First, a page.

The Black and Brown Faces Missing from "Heaven"
If you live in the ever-updating world of LGBT pop culture, you are no stranger to the name Troye Sivan. His smooth vocals and haunting melodies fit surprisingly well within the pop genre and make his music an office favorite at TruEvolution. With poignant metaphors and resonating lyrics, the Australian singer is pretty well-known throughout the LGBT community. As one of the few out and proud pop stars of our time, it’s easy to see why he has such a following.
Being a successful gay pop star, it comes as no surprise that big names in LGBT reporting have descended on the news of his latest music video- “Heaven.” The track comes from Sivan’s latest album “Blue Neighborhood”, and proves to be both poignant and anthemic. The song takes us through a journey of self-denial, coming out, as well as familial and religious struggles that many LGBT people face. The symbolism is especially apparent when he looks up at a bare-chested lover in an almost holy and spiritual moment. Themes such as these are an unfortunate reality to most people in the LGBT community, making songs like these very relatable for us.
The music video for this song though was a disappointment. With media outlets covering the release of Sivan’s latest project, I decided to dive into the music video expecting to see some prominent moments in international LGBT history from marches and rallies, to sit-ins and celebrations. Dazed and Confused in describing the music video wrote:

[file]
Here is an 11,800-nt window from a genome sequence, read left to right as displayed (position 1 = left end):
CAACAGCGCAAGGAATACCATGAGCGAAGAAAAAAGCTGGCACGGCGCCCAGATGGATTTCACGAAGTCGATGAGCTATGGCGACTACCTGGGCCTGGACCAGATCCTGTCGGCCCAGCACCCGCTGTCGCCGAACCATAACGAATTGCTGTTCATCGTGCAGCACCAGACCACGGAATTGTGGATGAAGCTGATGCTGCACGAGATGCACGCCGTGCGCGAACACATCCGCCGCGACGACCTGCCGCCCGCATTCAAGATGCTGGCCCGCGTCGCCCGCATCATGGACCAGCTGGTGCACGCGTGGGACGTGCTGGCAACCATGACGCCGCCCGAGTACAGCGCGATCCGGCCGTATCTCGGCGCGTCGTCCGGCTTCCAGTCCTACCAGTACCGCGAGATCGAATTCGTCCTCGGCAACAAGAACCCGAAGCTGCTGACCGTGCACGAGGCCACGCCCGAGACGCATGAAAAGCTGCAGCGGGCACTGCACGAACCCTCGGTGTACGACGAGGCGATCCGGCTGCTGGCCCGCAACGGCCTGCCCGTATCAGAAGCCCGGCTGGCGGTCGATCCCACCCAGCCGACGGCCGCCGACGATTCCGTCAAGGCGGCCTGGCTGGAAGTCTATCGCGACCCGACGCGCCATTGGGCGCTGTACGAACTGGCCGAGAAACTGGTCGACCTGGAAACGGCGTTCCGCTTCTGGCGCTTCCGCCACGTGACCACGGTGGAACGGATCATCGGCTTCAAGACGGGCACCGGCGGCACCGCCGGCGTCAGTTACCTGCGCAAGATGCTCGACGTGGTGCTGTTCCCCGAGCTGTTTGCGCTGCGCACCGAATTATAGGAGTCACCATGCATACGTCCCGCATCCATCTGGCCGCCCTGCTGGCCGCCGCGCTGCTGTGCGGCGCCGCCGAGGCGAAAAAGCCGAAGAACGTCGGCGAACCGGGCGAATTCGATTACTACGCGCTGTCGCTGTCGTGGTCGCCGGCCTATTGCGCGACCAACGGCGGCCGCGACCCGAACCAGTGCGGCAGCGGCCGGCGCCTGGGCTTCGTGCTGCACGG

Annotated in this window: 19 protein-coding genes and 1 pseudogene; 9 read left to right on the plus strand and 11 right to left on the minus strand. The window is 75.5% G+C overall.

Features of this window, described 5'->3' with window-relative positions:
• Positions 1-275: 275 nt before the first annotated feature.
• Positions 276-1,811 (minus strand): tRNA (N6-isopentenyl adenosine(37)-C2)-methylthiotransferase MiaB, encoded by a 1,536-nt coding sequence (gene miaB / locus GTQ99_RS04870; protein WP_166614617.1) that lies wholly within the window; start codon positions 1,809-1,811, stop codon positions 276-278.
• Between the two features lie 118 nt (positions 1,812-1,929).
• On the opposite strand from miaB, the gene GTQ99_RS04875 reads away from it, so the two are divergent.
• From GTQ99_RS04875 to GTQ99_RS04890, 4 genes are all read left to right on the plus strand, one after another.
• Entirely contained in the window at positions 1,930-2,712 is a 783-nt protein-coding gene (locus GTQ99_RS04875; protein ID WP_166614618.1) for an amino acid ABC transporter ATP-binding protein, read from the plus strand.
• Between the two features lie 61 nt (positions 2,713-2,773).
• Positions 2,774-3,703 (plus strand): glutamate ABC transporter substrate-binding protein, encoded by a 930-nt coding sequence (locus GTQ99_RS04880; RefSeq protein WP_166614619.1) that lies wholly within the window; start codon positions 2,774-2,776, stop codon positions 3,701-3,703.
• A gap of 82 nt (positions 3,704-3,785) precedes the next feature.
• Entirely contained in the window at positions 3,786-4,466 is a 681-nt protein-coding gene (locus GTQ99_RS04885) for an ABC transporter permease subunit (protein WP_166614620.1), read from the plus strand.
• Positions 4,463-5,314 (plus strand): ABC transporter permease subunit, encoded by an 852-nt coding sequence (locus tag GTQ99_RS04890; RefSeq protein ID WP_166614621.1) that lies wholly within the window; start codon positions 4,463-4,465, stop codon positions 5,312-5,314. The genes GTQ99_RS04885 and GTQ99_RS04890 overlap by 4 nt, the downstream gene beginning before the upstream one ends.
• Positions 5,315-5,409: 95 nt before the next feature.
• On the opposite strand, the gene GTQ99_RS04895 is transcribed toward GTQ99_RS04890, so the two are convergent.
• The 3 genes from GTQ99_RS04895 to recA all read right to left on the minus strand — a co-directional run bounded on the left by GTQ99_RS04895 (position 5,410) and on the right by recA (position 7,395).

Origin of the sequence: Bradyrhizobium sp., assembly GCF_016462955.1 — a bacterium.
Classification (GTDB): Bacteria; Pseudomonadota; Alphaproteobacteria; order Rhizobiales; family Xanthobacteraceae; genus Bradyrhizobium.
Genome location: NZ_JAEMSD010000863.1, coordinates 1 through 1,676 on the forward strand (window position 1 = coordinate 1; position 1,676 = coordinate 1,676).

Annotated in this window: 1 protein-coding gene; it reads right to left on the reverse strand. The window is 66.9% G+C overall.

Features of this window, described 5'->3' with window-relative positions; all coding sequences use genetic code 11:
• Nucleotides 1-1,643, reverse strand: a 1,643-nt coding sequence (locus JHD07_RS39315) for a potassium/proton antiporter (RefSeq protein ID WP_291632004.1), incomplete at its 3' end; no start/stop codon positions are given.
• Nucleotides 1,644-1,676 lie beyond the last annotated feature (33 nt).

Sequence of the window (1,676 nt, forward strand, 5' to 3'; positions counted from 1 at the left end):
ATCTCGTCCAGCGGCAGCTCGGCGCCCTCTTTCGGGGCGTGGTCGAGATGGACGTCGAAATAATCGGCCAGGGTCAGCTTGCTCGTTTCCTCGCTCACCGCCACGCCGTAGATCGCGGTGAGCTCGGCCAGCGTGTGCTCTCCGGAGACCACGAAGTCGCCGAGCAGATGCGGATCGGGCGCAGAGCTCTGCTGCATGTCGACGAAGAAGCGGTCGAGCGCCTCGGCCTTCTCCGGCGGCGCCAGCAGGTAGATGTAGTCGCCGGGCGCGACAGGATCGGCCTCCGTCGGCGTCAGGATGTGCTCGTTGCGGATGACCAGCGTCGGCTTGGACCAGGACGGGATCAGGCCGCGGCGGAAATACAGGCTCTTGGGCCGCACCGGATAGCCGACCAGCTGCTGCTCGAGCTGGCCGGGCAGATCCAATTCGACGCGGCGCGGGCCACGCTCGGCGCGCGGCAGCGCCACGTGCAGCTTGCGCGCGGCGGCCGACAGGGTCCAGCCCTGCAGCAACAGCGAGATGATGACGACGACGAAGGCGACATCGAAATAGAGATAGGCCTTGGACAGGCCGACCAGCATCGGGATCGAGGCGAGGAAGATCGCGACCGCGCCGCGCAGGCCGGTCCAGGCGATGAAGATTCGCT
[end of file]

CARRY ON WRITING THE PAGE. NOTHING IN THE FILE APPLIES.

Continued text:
“The video splices together archive footage of the gay civil rights movement in a poignant (and timely) reminder that minority communities must unite to fight discrimination.”
When watching the music video, there was a noticeable lack of “color” in the black and white footage edited into the music video. In a time when POC and especially LGBT POC representation is crucial, “Heaven” seemed to skip over the intersectionality of the community and present a “white washed” version of our struggles.
People of color have played major roles in gay rights movements (PLURAL; I’m looking at you Dazed and Confused) from the Stonewall Riots to the current LGBT Rights Movement. Not to mention, since the video already moves beyond the borders of Australia, it is not a hard stretch for the video to incorporate LGBT social movements from around the world and not just the Eurocentric ones. The video almost comes across as the musical version of the highly controversial “Stonewall” movie from 2015, in which viewers were presented with white-washed history and the erasure of people of color from the Gay Liberation Movement. Faces like Marsha P. Johnson, Sylvia Rivera, and even Miss Major (who was at the stonewall riots and is still alive today) were missing from the footage and could easily have been included. Contemporary and well known activists like Laverne Cox and Janet Mock could also have been included.
Questions about creative control, video editing, and available footage are all questions that pop into my head (as I’m sure they have with a lot of you), but rather than provide us with answers, these questions turn the conversation in the direction of excuses and blame. Representation and media visibility for the LGBTQ+ community as a whole has come a long way, but unfortunately it seems there is still an incredible lack of intersectional representation within our community. As a whole our LGBT community needs to work to make sure ALL our stories are heard, not just the gay majority. Now more than ever members of the LGBT community with a platform need to show solidarity with all intersections of the community. We are not just a rainbow of sexualities and gender identities, we are black, and brown, and indigenous. We are undocuqueer and we are those living with disabilities. Our community is as unique and loud as the colors in the flag we fly high. Let us be seen!